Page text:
Obesity is the most prevalent form of malnutrition. The World Health Organisation estimates that more of us are overweight and obese than underweight, and in developing countries like Africa and the Eastern Mediterranean, obesity-related deaths are still on the rise. But there’s a strange dichotomy at work, and now that obesity is affecting more than 500 million adults worldwide, it’s more apparent than ever.
While in Europe and the US, obesity is a bigger problem for low-income areas (even homeless people aren't immune), in the East, rapidly expanding economies and increased urbanisation mean that obesity levels amongst the wealthy have skyrocketed. According to Harvard’s School of Public Health, in low and middle income countries, obesity is increasing at a faster rate, and those with higher incomes are actually at greater risk. This is largely due to the “nutrition transition”, the globalisation-induced shift to Western diets and ways of life.
Nowadays, food is cheap. In 1994, the General Agreement on Tariffs and Trade formally included agricultural products for the first time, leading to a more open global agricultural marketplace. In the last 40 years, the price of beef has dropped by 80%. While trade liberalisation had brought food prices crashing down, it has also made nutritionally empty foods more available than ever before. Fast food chains are free to expand into new territories, proffering high-calorie snacks on every street corner. McDonald’s, for example, opened its first Chinese outlet in 1990; by 2006, 1,000 restaurants were in operation. Low-income workers in rural areas now have easy access to cheap Western foods but, Harvard says, “they don’t yet have the healthcare and knowledge about healthy foods and physical activity that would help them keep their weight down.”
More than half of the world’s population lives in cities, compared with 10% 100 years ago. It’s easy to imagine why city living would make us want to eat differently – possible explanations include bigger, more widespread fast food campaigns, easier access to that fast food, higher stress, less sleep – but it’s the sheer speed of development which is at the crux of the problem. Technology, automated transport and the sharp rise of city jobs have catapulted low- and middle-income populations into the future, but often new urban areas develop so quickly that the healthcare and education infrastructure is lagging far behind.
Furthermore, residents in these countries might actually be at greater risk to start with. Take the growing frequency of early onset Type II diabetes in India for example. In Western countries, the disease tends to affect people in their 40s or 50s but Indians in their early twenties are being diagnosed with the illness. Nature reports that in 2010, India had 50.8 million sufferers; but by 2011 this had risen to 62.4 million people, according to the International Diabetes Federation (IDF) and the Madras Diabetes Research Foundation.
More worrying still is the increase of the disease in rural areas. As Nikhil Tandon, an endocrinologist at the All India Institute of Medical Sciences in New Delhi, explains “Villages in wealthier southern states like Tamil Nadu and Kerala are seeing prevalence hit double digits, which is enormous,” he says. “If it was confined to affluent India, you could still put a lid on it, but now it's rising quickly all over the country.”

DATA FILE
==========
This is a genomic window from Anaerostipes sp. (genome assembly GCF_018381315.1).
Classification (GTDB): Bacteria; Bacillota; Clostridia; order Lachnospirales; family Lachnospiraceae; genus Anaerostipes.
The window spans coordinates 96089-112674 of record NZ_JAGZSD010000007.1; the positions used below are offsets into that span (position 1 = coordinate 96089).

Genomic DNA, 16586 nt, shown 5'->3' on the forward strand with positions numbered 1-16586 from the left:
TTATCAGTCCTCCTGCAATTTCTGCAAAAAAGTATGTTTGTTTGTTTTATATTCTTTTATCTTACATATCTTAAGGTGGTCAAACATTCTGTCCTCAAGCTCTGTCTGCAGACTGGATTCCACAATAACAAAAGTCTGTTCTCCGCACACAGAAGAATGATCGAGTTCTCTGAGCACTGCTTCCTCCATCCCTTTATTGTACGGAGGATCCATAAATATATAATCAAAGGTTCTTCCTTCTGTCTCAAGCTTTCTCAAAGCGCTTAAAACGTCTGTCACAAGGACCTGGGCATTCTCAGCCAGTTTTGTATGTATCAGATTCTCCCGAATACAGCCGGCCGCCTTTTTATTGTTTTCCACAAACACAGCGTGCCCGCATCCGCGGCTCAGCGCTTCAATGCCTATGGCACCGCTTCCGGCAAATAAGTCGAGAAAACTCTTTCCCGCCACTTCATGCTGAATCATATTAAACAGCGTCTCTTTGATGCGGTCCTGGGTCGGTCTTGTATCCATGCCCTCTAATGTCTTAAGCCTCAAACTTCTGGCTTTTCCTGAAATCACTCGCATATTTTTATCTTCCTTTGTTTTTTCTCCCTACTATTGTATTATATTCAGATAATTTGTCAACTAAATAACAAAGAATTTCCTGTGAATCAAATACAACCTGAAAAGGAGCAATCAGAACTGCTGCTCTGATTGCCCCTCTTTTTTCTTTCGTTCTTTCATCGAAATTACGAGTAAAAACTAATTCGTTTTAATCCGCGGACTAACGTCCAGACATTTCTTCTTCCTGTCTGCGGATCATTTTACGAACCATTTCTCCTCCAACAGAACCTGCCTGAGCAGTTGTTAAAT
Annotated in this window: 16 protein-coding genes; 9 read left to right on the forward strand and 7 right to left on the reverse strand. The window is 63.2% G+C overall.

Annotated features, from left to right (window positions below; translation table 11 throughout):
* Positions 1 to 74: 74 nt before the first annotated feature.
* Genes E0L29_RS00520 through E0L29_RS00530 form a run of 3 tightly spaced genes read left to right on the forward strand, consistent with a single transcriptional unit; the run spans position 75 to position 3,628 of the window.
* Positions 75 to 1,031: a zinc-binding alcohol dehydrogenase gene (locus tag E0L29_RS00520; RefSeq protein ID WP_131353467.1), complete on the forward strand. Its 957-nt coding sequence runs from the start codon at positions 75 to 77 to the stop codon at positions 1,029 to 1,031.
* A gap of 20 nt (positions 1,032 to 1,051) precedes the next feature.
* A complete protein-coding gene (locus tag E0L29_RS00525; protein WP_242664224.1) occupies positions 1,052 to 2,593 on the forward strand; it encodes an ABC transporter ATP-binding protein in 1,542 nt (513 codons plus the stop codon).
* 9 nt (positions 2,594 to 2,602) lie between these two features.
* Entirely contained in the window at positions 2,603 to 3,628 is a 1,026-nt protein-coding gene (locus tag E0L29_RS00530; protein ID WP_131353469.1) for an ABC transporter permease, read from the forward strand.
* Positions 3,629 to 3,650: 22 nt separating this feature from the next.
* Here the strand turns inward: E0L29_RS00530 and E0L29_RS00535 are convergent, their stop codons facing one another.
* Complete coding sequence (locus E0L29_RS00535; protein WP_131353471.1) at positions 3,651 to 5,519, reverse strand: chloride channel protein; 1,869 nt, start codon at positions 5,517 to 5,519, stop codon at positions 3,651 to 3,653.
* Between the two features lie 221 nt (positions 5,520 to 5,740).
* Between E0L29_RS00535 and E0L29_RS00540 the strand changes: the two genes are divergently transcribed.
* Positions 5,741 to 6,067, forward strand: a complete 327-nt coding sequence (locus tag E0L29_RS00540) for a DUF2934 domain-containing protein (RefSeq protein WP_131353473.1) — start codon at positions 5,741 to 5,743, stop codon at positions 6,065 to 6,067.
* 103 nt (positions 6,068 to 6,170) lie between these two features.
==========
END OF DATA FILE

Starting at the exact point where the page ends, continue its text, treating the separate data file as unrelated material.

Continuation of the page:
This might not just be down to increased urbanisation, fast food consumption and lack of exercise. Specific features of Indian physiology are thought to increase an individual’s risk of contracting diabetes. Catherine Fall, a paediatric epidemiologist at the University of Southampton, says “Indians have less lean mass, more body fat, and more central fat than a white Caucasian. All of these very much increase the risk of diabetes.” She also points out that gestational diabetes, high blood glucose in pregnant women, which is 5 or 10 times more common in Indian cities than in the UK, significantly increases the chance that the new born child will develop diabetes later in life.
Generally researchers have found that in low- and middle-income countries, increases in adult obesity rates tend to precede increases in child obesity rates, fuelling interest in how and why the disease might be passed down from mother to child. It might be that so-called “lifestyle diseases” plague middle-class mothers who struggle to both work and provide for their families at home. In booming parts of India, for example, an increasing number of high-powered working women breastfeed less and are more likely to buy ready-made foods for their family. As Dr VS Ambal, a physician at the Santhigiri Health Care Research Centre at Pothencode in Thiruvananthapuram, points out: “There has been a major shift in the food habits of working women in cities, who prefer to have fast and packaged food due to work pressure, standard of living and convenience.”
Similarly, in parts of Africa, maternal obesity is widespread, and could have devastating effects for newborns. Rather than feeding the world, perhaps the global focus should shift to improving health facilities and education. In fact, if research on diet, diabetes and heart disease published in New Scientist this month is anything to go by, most of us could do with a bit of fasting once in a while.